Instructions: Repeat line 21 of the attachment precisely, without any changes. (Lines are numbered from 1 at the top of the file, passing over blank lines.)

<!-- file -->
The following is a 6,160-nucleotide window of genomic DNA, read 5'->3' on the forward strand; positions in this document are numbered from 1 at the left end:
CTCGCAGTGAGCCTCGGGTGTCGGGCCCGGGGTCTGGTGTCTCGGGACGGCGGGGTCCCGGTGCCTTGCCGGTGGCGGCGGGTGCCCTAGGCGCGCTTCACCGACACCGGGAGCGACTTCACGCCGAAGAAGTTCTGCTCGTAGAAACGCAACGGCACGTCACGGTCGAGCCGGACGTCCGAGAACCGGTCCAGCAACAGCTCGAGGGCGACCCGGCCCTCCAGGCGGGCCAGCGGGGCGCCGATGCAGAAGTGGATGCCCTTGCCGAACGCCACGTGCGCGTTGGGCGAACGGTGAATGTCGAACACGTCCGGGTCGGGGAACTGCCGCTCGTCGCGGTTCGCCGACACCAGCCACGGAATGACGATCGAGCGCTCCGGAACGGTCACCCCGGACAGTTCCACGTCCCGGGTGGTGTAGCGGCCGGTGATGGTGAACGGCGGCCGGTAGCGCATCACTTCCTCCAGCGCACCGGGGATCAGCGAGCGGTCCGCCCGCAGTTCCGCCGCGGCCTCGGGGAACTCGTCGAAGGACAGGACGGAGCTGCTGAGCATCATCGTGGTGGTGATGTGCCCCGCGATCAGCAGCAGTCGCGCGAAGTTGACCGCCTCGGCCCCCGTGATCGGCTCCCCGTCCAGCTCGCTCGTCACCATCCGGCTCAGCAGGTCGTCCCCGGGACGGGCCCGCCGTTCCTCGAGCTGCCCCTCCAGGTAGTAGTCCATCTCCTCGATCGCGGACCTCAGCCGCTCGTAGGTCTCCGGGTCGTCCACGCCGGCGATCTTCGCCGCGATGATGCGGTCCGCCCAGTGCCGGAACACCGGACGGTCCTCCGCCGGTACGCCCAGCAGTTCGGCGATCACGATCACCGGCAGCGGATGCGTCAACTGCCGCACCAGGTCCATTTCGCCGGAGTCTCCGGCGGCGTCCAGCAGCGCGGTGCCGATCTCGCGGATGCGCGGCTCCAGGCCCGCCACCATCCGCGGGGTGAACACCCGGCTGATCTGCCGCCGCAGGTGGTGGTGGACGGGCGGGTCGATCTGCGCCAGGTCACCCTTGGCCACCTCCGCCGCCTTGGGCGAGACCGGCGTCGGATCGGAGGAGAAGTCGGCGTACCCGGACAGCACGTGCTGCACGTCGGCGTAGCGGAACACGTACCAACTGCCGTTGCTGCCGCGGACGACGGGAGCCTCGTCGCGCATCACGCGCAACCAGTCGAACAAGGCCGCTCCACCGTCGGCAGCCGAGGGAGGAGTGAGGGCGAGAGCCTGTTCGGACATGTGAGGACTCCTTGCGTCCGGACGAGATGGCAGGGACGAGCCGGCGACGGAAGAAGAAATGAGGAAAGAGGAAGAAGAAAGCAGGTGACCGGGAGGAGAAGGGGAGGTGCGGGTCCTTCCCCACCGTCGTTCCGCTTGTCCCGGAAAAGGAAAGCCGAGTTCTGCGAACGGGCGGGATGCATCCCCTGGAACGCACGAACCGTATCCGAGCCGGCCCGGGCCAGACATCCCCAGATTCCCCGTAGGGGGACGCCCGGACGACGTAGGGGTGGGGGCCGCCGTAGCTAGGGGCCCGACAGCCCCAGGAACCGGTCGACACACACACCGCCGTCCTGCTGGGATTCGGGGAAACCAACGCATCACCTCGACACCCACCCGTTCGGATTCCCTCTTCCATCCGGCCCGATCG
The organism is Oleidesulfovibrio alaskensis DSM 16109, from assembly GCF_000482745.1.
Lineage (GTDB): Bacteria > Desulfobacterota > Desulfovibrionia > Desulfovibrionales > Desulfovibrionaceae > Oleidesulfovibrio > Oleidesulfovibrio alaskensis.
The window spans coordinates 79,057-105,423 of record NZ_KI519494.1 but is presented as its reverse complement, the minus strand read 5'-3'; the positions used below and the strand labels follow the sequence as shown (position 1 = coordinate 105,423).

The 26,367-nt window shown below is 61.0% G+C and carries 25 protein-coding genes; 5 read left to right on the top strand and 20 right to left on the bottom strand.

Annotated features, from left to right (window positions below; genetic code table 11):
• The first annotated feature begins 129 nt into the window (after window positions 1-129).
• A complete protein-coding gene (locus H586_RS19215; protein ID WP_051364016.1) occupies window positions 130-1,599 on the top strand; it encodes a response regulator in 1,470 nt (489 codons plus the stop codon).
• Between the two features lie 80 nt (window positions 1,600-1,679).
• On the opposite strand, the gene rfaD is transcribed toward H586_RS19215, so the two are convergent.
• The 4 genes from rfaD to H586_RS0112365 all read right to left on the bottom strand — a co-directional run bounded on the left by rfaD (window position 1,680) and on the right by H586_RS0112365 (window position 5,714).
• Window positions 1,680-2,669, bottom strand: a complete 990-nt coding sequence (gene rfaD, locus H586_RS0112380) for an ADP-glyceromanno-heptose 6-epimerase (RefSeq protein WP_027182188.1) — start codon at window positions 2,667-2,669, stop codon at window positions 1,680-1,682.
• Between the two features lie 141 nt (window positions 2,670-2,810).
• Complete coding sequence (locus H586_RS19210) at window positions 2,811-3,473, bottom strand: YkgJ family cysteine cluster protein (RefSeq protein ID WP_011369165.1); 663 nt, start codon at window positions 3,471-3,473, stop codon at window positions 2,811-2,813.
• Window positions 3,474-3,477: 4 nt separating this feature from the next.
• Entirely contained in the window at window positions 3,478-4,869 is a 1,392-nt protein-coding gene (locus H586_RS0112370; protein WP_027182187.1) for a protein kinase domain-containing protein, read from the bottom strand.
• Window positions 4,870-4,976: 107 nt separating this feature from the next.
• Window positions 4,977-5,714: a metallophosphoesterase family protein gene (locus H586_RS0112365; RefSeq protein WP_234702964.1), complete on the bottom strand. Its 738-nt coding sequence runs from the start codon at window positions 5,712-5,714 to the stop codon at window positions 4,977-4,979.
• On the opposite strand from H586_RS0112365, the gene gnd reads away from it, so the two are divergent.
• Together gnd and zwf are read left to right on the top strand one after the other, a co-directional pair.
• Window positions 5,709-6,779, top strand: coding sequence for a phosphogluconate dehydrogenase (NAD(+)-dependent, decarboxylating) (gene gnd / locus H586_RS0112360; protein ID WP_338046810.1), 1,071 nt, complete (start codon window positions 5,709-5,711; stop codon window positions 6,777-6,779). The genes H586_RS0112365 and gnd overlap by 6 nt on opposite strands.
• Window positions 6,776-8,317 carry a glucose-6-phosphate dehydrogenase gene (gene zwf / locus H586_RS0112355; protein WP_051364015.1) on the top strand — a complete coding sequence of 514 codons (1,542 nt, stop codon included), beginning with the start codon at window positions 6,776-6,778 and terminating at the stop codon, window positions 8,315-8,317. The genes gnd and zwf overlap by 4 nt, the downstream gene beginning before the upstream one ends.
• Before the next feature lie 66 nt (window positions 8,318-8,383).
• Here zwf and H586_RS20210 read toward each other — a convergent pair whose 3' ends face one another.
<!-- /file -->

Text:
• Together gnd and zwf are read left to right on the top strand one after the other, a co-directional pair.